But the late Mughniyeh was like that, a man of mystery and random appearances to fill in for other people in their shops despite being on the run from every western and Israeli intelligence agency and leading a life of complete secrecy. When I read Mark Perry’s article about him in Foreign Policy, I decided to write my own story about him, because it is as interesting and true as Perry’s. Future generations, and some of the previous ones, should hear this story.
Mughniyeh was often described as the most dangerous terrorist not named Osama bin Laden or Zsa Zsa Gábor. Nobody knows why those two in specific, but phrasing things like that makes him sound even more dangerous and lethal. And the man was lethal. That is, if he ever existed. It is generally agreed that he is responsible for every major terrorist attack before 9/11, the Indian Ocean tsunami, a few earthquakes and France’s loss to Italy in the 2006 World Cup Final. The latter he organised purely to irritate his cousin who was a France fan, that is how evil he was.
Three years later, I was in Damascus to buy some cotton underwear, which is a type of undergarment common in that part of the world. But while I was walking in the ancient and mysterious souk I had taken a wrong turn and somehow ended up near the Iranian embassy. To my surprise, who did I spy standing right outside the embassy waving a key chain in his hands? No, not Mughniyeh, but a man who told me where I could find him. I know this is a completely improbable turn of events, but please remember that this is an extraordinary man we are talking about.
I followed the directions the man had given me, and came to an ice cream shop where my old friend from the dentist’s was standing behind the counter. I expressed my surprise about seeing him and he explained that the shop belonged to one of his cousins and his was filling in for the afternoon because his cousin had tickets for the ballet. His explanation convinced me and I bought an ice cream from him, and I noticed that he filled it quite dexterously. I realised this was a man used to wiring bombs. As I walked away, I realised that the man cast no shadow, but I took that to be because he was from a different religion.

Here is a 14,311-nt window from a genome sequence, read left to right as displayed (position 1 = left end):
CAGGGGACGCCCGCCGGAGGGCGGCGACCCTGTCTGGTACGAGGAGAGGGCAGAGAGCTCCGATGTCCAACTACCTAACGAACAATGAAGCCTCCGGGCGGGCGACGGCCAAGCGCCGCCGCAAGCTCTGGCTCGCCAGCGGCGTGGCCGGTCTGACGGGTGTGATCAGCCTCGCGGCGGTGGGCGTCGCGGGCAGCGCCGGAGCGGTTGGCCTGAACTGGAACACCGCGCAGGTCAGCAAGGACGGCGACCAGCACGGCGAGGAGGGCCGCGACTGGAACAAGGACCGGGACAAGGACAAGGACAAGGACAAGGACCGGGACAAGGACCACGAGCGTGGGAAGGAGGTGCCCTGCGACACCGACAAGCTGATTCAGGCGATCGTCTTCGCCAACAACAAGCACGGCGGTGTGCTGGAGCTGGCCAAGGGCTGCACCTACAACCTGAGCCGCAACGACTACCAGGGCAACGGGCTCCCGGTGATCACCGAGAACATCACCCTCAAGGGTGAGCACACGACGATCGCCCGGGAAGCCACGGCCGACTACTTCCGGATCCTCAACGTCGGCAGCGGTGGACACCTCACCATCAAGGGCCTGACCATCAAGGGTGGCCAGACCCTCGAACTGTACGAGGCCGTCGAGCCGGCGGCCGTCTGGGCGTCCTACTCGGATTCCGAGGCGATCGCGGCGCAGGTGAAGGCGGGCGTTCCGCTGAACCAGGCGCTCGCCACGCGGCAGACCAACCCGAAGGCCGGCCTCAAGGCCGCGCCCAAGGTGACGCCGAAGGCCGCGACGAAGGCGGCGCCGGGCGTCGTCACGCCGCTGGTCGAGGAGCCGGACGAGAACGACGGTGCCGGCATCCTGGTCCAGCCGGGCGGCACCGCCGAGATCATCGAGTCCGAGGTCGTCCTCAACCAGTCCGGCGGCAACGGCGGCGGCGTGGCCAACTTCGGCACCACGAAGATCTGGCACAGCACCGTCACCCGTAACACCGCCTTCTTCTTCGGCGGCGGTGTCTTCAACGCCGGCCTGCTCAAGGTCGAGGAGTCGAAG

Mughniyeh’s mythical status was growing meanwhile. A CIA contact I met in Kuala Lumpur at a professional ethics conference told me a few stories about him over a few glasses of beer. There were tales of daring escape and mysterious disappearances. The time when the CIA thought they had cornered Mughniyeh in a flat in Limassol, but when they raided the flat there was no trace of him. In their arrogance, they had forgotten to look under the bed. And the time that Mughniyeh had eluded the CIA by shaving his beard, thus confounding their cultural stereotypes about terrorists. Mughniyeh’s training in post-colonial studies was certainly helping him evade those trying to track him down.
Over the years, I came across Mughniyeh in various situations, but never knew he really was. Then in 2008 he was assassinated mysteriously in Damascus but the perpetrators were never found out. Assassinations are often carried out mysteriously in the Middle East, for cultural reasons that are very hard to explain. This conveniently allows one to come up with interesting theories about who carried out the assassination and create alternative explanations that are certainly more entertaining than the ‘truth’.
Thus, it would be logical to assume that the Israelis or the Americans murdered Mughniyeh, but the Americans had tried to assassinate him with several non-terrorist car bombs before and failed. It was generally assumed that the CIA’s incompetence had somewhat interfered with their ability to track down and assassinate Mughniyeh, and the operation also lacked the CIA’s trademark large collateral damage. The Israelis might have been behind the assassination, but that would be far too straightforward, which makes it a completely implausible explanation.
I will not pretend that I have a full explanation, but a source that I met last year in Italy and who shall remain anonymous hinted to me that the key to Mughniyeh’s assassination was very simple. “Philip, he said, (I don’t know why he called me Philip), think about it, if the assassinated man wasn’t Mughniyeh, who would you think was behind it?” And then I understood. Imad Mughniyeh was responsible for his own death! Nobody else could have planned an operation like this, right in the most secure area of Damascus. Mughniyeh’s last act was plan his most mysterious operation. It is entirely in keeping with this mythical image of the man we have created.
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